Brace yourself for the Gower peninsula, South Wales


The weather was wild, the scenery stunning – and the food alone worth a four hour car journey



Before the sun: Rhossili Bay. Photos: Stephen Emms
Before the sun: Rhossili Bay. Photos: Stephen Emms
On holiday, does splintering rain and howling wind have a transcendent effect on the mind and body? It was certainly a question we considered over the course of our wet weekend in south Wales, cheeks raw, bodies soaked, temples throbbing from wind.

A feeling of the sublime: Rhossili Bay
A feeling of the sublime? Rhossili Bay

And extreme weather was, of course, very much a theme the whole 48 hours we spent in Gower. Driving past Bristol, warnings on the radio advised against non-essential travel to the west country and Wales, amid further fears of flooding to match any that had already happened during a record-breaking January. But the hotel had been long booked, and, perhaps foolishly, we decided to press on.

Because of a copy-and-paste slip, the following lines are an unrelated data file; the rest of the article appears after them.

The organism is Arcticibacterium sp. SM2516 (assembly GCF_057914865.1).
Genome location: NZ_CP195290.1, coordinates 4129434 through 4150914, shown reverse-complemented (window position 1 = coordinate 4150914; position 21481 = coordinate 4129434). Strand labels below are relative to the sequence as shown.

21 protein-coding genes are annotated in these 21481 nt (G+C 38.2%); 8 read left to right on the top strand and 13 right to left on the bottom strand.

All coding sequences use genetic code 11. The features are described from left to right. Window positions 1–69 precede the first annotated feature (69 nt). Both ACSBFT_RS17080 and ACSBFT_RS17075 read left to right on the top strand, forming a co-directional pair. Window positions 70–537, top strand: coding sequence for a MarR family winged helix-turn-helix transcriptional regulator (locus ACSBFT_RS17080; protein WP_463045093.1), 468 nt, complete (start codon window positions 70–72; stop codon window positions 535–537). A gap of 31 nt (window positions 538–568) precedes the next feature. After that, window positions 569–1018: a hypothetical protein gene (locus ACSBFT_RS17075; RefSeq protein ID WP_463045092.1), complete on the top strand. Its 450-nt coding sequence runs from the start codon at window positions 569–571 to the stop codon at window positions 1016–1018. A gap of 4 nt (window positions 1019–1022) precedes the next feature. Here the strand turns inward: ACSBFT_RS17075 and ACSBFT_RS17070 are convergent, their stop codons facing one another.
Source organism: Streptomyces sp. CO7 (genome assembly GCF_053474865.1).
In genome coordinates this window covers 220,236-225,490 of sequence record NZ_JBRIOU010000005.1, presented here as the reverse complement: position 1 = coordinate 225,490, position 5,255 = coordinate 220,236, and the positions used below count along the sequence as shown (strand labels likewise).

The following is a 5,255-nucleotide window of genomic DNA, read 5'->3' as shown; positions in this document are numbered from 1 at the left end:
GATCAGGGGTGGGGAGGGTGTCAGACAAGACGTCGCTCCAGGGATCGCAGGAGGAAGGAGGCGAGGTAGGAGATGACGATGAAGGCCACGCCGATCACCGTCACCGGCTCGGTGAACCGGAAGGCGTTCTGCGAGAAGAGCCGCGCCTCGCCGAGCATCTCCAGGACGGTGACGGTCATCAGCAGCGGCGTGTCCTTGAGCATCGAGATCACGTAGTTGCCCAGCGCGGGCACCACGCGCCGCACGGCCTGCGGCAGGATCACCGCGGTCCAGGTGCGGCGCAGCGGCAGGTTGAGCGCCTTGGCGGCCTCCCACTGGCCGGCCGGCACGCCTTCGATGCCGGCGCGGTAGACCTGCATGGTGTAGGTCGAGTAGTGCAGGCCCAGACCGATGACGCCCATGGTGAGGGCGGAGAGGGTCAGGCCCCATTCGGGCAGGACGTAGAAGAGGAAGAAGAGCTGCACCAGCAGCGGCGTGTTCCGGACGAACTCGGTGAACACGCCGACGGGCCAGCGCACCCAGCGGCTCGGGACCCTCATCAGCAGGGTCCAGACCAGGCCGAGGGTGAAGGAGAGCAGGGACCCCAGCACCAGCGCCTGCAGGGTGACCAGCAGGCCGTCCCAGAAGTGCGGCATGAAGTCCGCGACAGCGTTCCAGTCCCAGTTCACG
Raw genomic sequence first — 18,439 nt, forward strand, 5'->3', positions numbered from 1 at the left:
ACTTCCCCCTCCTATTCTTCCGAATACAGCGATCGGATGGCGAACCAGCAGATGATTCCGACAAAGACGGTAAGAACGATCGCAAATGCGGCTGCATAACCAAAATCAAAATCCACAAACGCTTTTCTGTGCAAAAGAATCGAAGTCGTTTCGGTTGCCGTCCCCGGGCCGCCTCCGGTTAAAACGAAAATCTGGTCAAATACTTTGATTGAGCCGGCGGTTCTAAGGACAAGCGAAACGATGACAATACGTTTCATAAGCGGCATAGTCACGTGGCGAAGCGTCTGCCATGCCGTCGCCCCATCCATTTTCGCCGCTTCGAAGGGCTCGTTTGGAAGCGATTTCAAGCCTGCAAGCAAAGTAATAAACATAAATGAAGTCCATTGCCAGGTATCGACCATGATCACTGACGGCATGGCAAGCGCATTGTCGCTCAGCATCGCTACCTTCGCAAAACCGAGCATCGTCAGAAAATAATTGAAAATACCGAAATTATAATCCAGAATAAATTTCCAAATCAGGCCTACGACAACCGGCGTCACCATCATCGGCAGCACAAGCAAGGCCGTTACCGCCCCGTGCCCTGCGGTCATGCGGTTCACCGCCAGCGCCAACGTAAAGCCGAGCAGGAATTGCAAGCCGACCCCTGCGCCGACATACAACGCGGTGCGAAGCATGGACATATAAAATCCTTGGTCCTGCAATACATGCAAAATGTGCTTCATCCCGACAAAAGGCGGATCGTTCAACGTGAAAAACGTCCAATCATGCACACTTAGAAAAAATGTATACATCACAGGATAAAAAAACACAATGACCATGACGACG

Just beyond Swansea is Mumbles, a picturesque resort named after French sailors dubbed its twin islets mamelles (breasts). Climbing out of the car, the bay was shrouded in mist, and rain fell steadily as a handful of brave visitors flapped about in waterproofs. Meanwhile from the seafront cafe, pensioners, mugs of tea in hand, gazed silently out into the grey.

We scurried along trying to find somewhere to eat, past rattling masts on the promenade, and discovered upmarket brasserie Patrick’s – which proudly boasts of “20 years history” – nestled in an attractive parade (see review below) of restaurants. On a summer weekend, we concluded with a sigh, this strip must be jumping.